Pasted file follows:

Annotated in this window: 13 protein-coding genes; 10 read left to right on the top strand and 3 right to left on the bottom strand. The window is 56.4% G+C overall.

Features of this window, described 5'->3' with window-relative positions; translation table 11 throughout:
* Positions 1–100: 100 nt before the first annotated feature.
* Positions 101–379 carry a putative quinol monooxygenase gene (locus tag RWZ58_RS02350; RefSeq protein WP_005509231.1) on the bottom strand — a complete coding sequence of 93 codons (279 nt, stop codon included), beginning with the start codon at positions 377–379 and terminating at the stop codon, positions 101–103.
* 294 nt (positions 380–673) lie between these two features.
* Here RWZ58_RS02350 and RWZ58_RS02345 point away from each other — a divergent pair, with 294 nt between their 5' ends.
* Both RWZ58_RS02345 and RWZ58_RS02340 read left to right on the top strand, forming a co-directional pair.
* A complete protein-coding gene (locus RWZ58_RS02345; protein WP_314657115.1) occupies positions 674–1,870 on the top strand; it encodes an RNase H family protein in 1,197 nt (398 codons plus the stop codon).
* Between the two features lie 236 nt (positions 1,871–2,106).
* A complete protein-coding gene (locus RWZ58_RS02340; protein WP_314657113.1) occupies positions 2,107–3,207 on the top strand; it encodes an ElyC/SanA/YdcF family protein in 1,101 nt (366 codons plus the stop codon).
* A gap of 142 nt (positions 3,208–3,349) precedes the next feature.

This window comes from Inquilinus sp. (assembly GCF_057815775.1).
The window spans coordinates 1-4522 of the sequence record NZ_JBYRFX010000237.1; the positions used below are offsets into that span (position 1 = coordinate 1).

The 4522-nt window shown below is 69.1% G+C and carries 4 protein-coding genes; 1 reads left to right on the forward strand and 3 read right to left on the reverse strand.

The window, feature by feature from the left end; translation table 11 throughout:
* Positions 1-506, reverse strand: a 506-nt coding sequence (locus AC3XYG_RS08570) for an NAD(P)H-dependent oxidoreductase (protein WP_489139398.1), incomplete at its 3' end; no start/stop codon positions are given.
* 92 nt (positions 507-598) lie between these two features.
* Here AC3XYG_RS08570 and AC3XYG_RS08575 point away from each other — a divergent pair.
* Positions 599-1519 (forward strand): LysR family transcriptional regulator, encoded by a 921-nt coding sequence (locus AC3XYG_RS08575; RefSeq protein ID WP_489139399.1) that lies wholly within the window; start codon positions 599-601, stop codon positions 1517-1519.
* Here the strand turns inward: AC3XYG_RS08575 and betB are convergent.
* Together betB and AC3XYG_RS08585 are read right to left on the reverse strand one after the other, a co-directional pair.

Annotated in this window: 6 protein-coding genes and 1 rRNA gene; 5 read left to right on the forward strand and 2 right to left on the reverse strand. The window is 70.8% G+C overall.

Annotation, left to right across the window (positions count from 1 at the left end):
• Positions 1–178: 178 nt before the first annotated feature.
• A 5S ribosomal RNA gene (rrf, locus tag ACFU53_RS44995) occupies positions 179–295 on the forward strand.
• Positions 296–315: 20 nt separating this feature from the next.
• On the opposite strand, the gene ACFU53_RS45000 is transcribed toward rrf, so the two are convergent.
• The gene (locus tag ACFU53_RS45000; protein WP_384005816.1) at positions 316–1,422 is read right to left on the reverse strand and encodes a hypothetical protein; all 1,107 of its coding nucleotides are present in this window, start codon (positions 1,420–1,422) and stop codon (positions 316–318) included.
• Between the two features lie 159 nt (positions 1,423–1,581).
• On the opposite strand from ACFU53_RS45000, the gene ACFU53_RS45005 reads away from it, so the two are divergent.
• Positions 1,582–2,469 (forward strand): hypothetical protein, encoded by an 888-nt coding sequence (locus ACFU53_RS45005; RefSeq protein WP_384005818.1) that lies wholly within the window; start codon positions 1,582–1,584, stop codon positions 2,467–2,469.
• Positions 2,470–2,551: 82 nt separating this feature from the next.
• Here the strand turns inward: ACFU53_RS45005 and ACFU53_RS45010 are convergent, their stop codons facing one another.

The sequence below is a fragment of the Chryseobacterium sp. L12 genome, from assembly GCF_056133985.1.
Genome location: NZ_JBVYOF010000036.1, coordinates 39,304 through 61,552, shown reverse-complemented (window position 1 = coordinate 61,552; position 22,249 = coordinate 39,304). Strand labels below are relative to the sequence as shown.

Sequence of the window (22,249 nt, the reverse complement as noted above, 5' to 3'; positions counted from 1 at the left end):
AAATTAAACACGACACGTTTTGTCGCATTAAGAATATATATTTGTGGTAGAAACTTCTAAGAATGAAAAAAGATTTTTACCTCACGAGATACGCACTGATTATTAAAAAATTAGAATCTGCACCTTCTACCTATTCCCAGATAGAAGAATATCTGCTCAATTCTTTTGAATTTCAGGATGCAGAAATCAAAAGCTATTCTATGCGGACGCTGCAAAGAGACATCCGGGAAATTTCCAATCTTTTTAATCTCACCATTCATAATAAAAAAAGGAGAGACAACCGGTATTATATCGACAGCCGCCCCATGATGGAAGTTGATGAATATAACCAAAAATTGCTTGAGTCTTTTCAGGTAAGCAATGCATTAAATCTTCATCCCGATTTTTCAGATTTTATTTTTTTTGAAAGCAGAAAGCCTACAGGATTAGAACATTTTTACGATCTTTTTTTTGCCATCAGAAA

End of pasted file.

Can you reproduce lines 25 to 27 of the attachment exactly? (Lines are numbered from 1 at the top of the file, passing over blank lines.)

• A 5S ribosomal RNA gene (rrf, locus tag ACFU53_RS44995) occupies positions 179–295 on the forward strand.
• Positions 296–315: 20 nt separating this feature from the next.
• On the opposite strand, the gene ACFU53_RS45000 is transcribed toward rrf, so the two are convergent.